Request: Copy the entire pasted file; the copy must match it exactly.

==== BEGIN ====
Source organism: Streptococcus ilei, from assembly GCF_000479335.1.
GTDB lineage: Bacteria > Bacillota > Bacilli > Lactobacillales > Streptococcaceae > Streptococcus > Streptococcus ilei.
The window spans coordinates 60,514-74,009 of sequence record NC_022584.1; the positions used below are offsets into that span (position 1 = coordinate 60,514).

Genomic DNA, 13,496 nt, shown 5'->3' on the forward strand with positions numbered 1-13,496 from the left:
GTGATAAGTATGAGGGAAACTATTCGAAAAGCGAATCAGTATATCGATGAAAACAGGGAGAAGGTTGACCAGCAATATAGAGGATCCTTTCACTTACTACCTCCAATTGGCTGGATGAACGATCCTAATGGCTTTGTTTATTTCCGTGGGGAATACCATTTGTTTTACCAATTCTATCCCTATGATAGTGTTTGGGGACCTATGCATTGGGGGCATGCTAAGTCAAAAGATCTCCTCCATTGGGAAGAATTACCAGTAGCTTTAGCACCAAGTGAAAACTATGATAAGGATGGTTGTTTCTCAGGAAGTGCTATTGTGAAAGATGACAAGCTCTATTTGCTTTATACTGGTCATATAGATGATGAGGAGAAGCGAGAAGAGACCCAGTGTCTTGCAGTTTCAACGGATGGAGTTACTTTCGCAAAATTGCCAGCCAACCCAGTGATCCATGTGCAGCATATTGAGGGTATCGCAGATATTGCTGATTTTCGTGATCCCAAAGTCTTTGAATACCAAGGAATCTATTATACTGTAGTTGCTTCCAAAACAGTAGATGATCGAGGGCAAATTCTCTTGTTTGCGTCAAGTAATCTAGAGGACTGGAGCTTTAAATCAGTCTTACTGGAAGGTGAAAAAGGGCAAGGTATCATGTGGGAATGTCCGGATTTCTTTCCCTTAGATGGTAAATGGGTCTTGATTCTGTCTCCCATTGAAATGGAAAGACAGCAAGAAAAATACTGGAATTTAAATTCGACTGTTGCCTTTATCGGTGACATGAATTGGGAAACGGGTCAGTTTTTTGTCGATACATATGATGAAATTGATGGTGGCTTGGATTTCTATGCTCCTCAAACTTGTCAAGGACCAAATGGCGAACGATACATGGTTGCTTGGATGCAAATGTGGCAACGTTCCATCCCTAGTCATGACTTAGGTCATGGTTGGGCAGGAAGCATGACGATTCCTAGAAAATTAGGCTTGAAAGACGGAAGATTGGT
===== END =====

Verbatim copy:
Source organism: Streptococcus ilei, from assembly GCF_000479335.1.
GTDB lineage: Bacteria > Bacillota > Bacilli > Lactobacillales > Streptococcaceae > Streptococcus > Streptococcus ilei.
The window spans coordinates 60,514-74,009 of sequence record NC_022584.1; the positions used below are offsets into that span (position 1 = coordinate 60,514).

Genomic DNA, 13,496 nt, shown 5'->3' on the forward strand with positions numbered 1-13,496 from the left:
GTGATAAGTATGAGGGAAACTATTCGAAAAGCGAATCAGTATATCGATGAAAACAGGGAGAAGGTTGACCAGCAATATAGAGGATCCTTTCACTTACTACCTCCAATTGGCTGGATGAACGATCCTAATGGCTTTGTTTATTTCCGTGGGGAATACCATTTGTTTTACCAATTCTATCCCTATGATAGTGTTTGGGGACCTATGCATTGGGGGCATGCTAAGTCAAAAGATCTCCTCCATTGGGAAGAATTACCAGTAGCTTTAGCACCAAGTGAAAACTATGATAAGGATGGTTGTTTCTCAGGAAGTGCTATTGTGAAAGATGACAAGCTCTATTTGCTTTATACTGGTCATATAGATGATGAGGAGAAGCGAGAAGAGACCCAGTGTCTTGCAGTTTCAACGGATGGAGTTACTTTCGCAAAATTGCCAGCCAACCCAGTGATCCATGTGCAGCATATTGAGGGTATCGCAGATATTGCTGATTTTCGTGATCCCAAAGTCTTTGAATACCAAGGAATCTATTATACTGTAGTTGCTTCCAAAACAGTAGATGATCGAGGGCAAATTCTCTTGTTTGCGTCAAGTAATCTAGAGGACTGGAGCTTTAAATCAGTCTTACTGGAAGGTGAAAAAGGGCAAGGTATCATGTGGGAATGTCCGGATTTCTTTCCCTTAGATGGTAAATGGGTCTTGATTCTGTCTCCCATTGAAATGGAAAGACAGCAAGAAAAATACTGGAATTTAAATTCGACTGTTGCCTTTATCGGTGACATGAATTGGGAAACGGGTCAGTTTTTTGTCGATACATATGATGAAATTGATGGTGGCTTGGATTTCTATGCTCCTCAAACTTGTCAAGGACCAAATGGCGAACGATACATGGTTGCTTGGATGCAAATGTGGCAACGTTCCATCCCTAGTCATGACTTAGGTCATGGTTGGGCAGGAAGCATGACGATTCCTAGAAAATTAGGCTTGAAAGACGGAAGATTGGT